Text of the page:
Joyland is one of Stephen King’s best novels." - Horror Movie Reviews "This book is one of those thrills we come across every so often when least expected!" - Hellnotes " Joyland is one of Stephen King’s best novels" - Horror Movie Reviews "King saved the big scares for Dr. Sleep, but Joyland is ultimately superior." - Complex’s Best Books of 2013 "Set in a dying amusement park in the south, Joyland features a ghost and a serial killer, but the real heart of the novel is a coming of age story, one that took me vividly back to my own youth, working the rides at Uncle Milty's in Bayonne." - George R.R Martin " Joyland is full of nostalgia and some really sweet moments that had me tearing up. It's easy to forget that anything else is going on, you're so wrapped up in the lives of these characters. 4.5 out of 5 Stars (read it, read it now)" - Only The Best SciFi "This one’s a must for King fans and may also attract YA readers." – Library Journal "...period murder mystery with a heart...King brings his usual finesse to this tale’s mystery elements" – Publishers Weekly "...the book...features some of King's most graceful writing...ruminative, amused, digressive, marvelously unaffected, and finally, devastatingly sad." – Entertainment Weekly "An amusement park and murder figure into a coming-of-age tale in this miniature thriller with a hint of the supernatural." – Los Angeles Times “Undeniable…charm [and] aching nostalgia…[JOYLAND] reads like a heartfelt memoir and might be King’s gentlest book, a canny channeling of the inner peace one can find within outer tumult.” – Booklist "Wrapped in a gloriously pulpy cover, Joyland is a coming-of-age story set in 1973 at a North Carolina amusement park creepy! that's haunted by a murderer." – Time Magazine "Stephen King's carny-saturated Joyland evokes the ghosts of summers past literally." – New York Magazine “ Joyland, by Stephen King (Hard Case Crime, June). An old-school, pulpy paperback ghost story set in a North Carolina amusement park.” – Departures Magazine “King's latest thriller, a PG-13 pulp paperback crime novel takes place at a remote carny park where college kid Devin is desperate to see the ghost of a girl whose murderer might still be lurking around the hot dog stands.” – Cosmopolitan Magazine “ Joyland is a joy. A gem whatever its genre.” – "This is a wonderful return to old school King." – Tor.com " We Love This Book Joyland is a fantastic story. This is a compelling and yet oddly gentle tale of a young man experiencing the ache of heartbreak and the curve-balls life can throw at you." – Geek Native "From horror authority Stephen King comes some hard-boiled action, with all the elements of a good crime novel—including the early ’70s, southern secrets, carnivals, and a meddling college kid." – The Daily Muse "If you’re a King fan you may want to set this on your wishlist " – Bookmuch "This Joyland is not innocent, of course. Its retro thrills include an enticingly steamy cover, Hard Case Crime’s sensually tactile paperback format, and a cover line that asks, “Who Dares Enter the Funhouse of Fear?”" – New York Times “It’s good to have a book like this now – simple, sweet, and not a little scary – to remind us that among the prequels and sequels, the epics and the TV miniseries, Stephen King can still spin one hell of a little yarn.” “As usual, King slips in and out of genre effortlessly, but it’s gratifying that at the core of Joyland exists a story worthy of being called a Hard Case Crime.” “Misdirection and red herrings abound, delightfully, and the weather-ravaged denouement could play out as the conclusion to a Donald Westlake or Lawrence Block novel.” – FEARnet "Red meat for any Stephen King fan." – TalkStephenKing.com “This is a Stephen King novel that you can start on your vacation and actually finish before the flight home.” – Men’s Health, Selected By Amazon “A remarkable tour-de-force.” – Comic Book Resources "This is Stephen King at his emotional best." – Florida Times-Union “It is easy to connect with Devin as well as many of the secondary characters as King develops this descriptive, entertaining tale of personal growth and murder.” – Luxury Reading "Joyland is pretty much perfect in its pursuit of diversion." “This story of a broken heart, a summer job and a beach amusement park — infused with ghosts, killers and a boy with "the sight" — is lovingly streamlined. It starts strong, ends stronger. Sturdy finales are never a given with King, but this one, Constant Readers, will have you gasping and, ultimately, blinking back big fat tears." "The ultimate "beach" book from one of literature's slyest entertainers." – Tampa Bay Times “As you read the dialogue, the book becomes less a story about a summer’s mystery than a tale of entry into another, coexisting world, one with its own rules, codes, and language.” “The splashy and aggressively sexy packaging is the tip of the iceberg.” – LA Review of Books “[a] fun book with a touch of winter’s chill around the edges” Tor.com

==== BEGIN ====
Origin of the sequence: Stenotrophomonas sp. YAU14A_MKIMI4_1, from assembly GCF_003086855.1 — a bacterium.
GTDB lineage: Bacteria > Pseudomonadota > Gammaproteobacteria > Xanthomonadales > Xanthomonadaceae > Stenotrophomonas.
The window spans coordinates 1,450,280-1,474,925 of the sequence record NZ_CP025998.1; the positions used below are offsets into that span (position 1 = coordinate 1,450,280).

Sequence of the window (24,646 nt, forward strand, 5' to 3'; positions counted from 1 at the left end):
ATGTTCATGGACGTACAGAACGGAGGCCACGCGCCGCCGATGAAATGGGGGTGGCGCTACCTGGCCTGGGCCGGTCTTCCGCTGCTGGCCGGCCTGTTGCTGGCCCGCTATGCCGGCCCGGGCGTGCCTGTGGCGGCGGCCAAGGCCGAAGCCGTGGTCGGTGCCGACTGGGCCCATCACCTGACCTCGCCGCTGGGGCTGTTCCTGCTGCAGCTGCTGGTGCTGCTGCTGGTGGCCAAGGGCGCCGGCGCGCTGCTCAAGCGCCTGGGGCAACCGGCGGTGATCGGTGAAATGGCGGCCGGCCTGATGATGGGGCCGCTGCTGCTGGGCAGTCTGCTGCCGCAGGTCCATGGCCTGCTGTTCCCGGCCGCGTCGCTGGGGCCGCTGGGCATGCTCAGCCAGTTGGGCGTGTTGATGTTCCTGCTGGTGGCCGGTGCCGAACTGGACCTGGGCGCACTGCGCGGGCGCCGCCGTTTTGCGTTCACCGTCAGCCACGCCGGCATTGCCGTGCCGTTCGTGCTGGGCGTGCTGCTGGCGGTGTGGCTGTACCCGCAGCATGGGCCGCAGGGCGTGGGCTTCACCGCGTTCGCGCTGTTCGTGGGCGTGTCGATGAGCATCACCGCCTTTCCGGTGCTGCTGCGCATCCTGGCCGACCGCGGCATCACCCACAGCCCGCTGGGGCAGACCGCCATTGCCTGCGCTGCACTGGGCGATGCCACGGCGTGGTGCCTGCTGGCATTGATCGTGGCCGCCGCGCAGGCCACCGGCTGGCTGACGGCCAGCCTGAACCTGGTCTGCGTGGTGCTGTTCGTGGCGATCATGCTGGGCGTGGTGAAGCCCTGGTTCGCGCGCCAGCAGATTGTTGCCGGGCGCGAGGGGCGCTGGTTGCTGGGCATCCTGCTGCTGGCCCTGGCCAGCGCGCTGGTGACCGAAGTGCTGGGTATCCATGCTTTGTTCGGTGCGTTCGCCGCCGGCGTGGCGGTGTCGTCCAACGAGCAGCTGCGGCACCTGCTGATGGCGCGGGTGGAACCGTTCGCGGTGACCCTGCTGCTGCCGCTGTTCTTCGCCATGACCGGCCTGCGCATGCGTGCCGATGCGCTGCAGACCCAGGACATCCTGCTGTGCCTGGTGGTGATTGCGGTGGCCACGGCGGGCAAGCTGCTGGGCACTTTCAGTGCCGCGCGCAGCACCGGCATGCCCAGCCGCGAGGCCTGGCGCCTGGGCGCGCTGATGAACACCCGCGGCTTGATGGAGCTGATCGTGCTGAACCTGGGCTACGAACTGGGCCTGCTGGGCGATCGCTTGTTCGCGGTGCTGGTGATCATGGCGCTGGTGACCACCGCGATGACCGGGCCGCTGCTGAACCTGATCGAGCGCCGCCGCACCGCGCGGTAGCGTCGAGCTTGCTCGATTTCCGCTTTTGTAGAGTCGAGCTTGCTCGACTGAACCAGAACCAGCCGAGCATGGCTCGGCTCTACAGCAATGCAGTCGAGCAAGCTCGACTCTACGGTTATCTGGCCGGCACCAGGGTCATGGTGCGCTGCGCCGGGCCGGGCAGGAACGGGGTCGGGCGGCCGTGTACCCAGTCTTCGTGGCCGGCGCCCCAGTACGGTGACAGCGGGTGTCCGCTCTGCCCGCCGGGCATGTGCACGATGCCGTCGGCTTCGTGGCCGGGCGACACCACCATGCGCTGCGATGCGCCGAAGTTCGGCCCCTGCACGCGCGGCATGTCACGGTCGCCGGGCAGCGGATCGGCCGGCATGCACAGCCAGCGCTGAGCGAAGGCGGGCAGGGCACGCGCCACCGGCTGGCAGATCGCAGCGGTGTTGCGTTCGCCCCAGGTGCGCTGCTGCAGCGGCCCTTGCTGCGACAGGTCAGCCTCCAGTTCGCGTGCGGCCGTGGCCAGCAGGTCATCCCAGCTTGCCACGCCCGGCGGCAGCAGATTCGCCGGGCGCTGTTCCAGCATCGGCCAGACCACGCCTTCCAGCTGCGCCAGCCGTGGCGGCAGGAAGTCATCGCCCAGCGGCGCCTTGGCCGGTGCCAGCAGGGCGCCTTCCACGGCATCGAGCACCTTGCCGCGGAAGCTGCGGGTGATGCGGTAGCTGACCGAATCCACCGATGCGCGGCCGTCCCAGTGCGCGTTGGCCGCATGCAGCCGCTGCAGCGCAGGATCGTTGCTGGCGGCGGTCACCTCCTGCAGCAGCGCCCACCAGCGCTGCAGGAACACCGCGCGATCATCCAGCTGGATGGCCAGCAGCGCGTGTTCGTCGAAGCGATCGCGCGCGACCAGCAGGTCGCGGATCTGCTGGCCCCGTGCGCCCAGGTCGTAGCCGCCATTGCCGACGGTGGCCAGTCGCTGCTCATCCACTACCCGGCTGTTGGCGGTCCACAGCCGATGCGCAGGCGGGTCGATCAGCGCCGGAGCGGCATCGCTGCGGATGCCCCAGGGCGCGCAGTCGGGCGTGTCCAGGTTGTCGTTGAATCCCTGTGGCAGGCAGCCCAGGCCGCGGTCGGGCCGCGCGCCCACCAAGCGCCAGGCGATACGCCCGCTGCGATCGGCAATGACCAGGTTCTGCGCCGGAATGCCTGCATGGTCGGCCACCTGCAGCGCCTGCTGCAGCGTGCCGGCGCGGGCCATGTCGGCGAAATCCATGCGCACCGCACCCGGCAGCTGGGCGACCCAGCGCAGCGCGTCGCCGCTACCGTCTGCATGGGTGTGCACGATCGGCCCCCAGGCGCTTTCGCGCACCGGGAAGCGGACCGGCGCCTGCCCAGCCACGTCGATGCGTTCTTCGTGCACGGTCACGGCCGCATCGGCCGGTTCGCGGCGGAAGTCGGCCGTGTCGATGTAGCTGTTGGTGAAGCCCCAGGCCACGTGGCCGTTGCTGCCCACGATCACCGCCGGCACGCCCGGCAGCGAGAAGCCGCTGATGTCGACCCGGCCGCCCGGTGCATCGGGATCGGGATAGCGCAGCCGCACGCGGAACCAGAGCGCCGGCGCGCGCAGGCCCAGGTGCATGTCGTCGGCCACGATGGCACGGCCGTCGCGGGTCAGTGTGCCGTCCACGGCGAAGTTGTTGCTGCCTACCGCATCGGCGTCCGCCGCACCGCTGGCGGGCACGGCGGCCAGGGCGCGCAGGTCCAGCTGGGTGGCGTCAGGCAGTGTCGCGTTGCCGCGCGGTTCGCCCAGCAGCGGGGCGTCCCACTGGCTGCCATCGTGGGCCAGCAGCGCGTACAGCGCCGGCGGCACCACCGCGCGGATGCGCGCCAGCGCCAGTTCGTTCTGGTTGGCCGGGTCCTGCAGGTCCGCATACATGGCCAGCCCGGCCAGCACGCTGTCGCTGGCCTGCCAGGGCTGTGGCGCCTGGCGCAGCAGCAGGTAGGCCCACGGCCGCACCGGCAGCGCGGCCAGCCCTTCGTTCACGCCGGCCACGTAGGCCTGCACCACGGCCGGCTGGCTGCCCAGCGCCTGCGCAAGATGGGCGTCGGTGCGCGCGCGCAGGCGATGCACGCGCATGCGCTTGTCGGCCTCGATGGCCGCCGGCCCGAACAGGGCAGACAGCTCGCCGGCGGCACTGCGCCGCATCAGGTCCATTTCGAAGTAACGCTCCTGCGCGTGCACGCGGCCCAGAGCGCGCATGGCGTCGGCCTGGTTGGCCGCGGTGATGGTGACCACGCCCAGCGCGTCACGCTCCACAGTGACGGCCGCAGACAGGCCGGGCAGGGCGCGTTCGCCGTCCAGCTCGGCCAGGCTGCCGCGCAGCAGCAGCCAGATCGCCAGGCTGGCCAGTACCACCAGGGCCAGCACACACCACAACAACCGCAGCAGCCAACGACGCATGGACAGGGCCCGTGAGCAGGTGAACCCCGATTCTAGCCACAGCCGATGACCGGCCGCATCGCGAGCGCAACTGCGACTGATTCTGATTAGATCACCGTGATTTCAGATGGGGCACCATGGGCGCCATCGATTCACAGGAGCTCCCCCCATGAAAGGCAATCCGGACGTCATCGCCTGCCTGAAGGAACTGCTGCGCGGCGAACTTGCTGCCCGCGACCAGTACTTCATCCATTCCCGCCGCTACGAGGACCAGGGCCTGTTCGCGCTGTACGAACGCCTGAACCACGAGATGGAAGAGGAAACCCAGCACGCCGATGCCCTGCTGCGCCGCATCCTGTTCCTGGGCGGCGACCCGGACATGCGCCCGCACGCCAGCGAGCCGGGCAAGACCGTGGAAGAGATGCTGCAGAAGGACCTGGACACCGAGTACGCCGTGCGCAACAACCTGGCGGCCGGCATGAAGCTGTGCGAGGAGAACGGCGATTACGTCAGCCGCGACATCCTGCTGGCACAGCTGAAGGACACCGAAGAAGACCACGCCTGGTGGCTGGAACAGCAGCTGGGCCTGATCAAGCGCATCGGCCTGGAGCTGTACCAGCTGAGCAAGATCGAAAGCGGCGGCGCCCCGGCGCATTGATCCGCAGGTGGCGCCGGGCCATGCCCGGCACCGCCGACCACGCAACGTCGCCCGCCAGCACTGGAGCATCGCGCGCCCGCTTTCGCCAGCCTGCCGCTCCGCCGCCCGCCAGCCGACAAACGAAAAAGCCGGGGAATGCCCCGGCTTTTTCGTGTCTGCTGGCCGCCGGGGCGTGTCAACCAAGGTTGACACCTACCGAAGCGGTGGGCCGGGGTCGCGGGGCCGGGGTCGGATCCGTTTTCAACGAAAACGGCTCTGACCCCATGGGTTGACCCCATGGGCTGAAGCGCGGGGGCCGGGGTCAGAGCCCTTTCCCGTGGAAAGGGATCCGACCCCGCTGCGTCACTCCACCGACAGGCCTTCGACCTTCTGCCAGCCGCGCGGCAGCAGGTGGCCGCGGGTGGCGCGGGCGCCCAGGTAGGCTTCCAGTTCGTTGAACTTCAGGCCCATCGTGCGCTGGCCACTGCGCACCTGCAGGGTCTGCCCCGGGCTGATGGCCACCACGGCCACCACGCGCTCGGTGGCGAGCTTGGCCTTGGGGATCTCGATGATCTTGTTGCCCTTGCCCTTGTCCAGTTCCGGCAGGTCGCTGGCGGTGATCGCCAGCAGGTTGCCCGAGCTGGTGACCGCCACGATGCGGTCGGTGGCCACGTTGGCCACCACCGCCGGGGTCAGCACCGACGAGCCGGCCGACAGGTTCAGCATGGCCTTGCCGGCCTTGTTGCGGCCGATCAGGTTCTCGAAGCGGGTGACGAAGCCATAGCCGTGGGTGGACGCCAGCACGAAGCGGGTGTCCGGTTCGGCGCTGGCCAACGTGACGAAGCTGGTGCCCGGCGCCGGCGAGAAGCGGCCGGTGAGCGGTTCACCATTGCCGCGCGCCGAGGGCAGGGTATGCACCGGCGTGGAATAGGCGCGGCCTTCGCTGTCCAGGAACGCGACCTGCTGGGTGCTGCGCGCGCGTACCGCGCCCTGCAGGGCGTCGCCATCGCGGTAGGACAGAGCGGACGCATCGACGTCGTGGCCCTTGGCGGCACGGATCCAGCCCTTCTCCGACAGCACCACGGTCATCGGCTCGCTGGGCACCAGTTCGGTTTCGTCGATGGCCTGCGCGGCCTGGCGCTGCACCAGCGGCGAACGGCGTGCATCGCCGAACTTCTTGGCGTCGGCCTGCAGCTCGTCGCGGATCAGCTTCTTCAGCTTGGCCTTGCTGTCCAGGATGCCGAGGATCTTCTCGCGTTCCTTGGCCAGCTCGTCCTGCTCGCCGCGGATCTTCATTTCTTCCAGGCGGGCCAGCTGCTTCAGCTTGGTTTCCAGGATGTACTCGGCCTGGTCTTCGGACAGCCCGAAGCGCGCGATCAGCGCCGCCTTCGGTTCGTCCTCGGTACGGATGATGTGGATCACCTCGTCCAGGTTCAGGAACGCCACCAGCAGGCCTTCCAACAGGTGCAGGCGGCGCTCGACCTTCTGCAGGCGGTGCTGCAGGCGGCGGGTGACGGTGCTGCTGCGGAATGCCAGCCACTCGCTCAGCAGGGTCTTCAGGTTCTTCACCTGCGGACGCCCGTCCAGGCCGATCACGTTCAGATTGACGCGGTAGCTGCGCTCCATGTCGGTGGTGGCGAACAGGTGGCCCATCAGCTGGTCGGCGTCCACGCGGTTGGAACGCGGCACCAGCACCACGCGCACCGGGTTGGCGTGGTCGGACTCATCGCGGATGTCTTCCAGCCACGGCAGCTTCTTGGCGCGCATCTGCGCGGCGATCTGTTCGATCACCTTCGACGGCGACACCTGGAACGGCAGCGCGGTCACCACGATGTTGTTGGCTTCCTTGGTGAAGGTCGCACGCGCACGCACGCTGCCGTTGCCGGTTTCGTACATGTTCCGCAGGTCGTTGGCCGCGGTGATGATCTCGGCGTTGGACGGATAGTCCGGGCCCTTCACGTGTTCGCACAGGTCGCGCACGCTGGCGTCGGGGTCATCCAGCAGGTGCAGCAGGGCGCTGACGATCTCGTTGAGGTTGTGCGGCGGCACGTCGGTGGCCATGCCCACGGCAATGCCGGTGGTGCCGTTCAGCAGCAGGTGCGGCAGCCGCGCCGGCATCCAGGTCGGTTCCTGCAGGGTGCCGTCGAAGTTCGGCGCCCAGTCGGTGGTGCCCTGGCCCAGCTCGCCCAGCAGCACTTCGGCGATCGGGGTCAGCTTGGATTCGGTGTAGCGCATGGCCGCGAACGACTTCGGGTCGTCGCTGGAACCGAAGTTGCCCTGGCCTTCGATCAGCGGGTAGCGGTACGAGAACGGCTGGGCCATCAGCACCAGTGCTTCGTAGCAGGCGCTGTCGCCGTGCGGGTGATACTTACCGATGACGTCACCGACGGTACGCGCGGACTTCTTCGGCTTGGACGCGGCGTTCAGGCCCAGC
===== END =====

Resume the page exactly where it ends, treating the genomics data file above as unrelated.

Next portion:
Along with hair-raising plots and believable characters (whether innocent or demonic or somewhere in between), a strong sense of place is an essential quality of King's writing. In his second book for Hard Case Crime (after The Colorado Kid) the setting—an old-time amusement park on the North Carolina shore—easily earns its title billing. On a whim, Devon Jones, soon to be a University of New Hampshire senior, takes a summer job at the park and is quickly seduced by the carny atmosphere and the "we sell fun" motto. Soon he's speaking the lingo, operating the rides, and entertaining crowds of kids, troubled only by the waning interest of his college sweetheart, who's stayed behind in Boston. But as the weeks pass, Devon is pulled toward Joyland's darker side, finding more evidence that an unsolved murder victim's ghost still haunts the shadowy tunnels of the Horror House. VERDICT This one's a must for King fans and may also attract YA readers.—Nancy McNicol, Hamden P.L., CT
Great. First we have to be afraid of clowns. Now it's the guy who runs the Ferris wheel. Yes, clowns are scary, and so are carnies--and if you didn't have this red light in your mind already, it's never a good idea to climb (or ride) to great heights during a lightning storm. King ( Doctor Sleep, 2013, etc.) turns in a sturdy noir, with just a little of The Shining flickering at the edges, that's set not in the familiar confines of Maine (though his protagonist is from there) but down along the gloomy coastline of North Carolina, with places bearing such fitting names as Cape Fear and the Graveyard of the Atlantic. His heart newly broken, Devin (Dev, to pals) Jones has taken a summer job at a carnival called Joyland, run by an impossibly old man and haunted by more than a few ghosts. Dev takes a room with crusty Emmalina Shoplaw, "tall, fiftyish, flat-chested, and as pale as a frosted windowpane," who knows a few secrets. Hell, everyone except Dev knows a few secrets, though no one's quite put a finger on why so many young women have gone missing around Joyland. Leave it to Dev, an accidental detective, urged along by an eager Lois Lane--well, Erin Cook, anyway. As ever, King writes a lean sentence and a textured story, joining mystery to horror, always with an indignant sense of just how depraved people can be. The story is all the scarier, toward the end, not by the revelation of the bad guy but by his perfectly ordinary desires, even though Joyland is anything but an ordinary place. Even to the last page, though, the body count mounts. A satisfyingly warped yarn, kissing cousins of Blue Velvet. Readers may be inclined to stay off the Tilt-a-Whirl for a while after diving into these pages.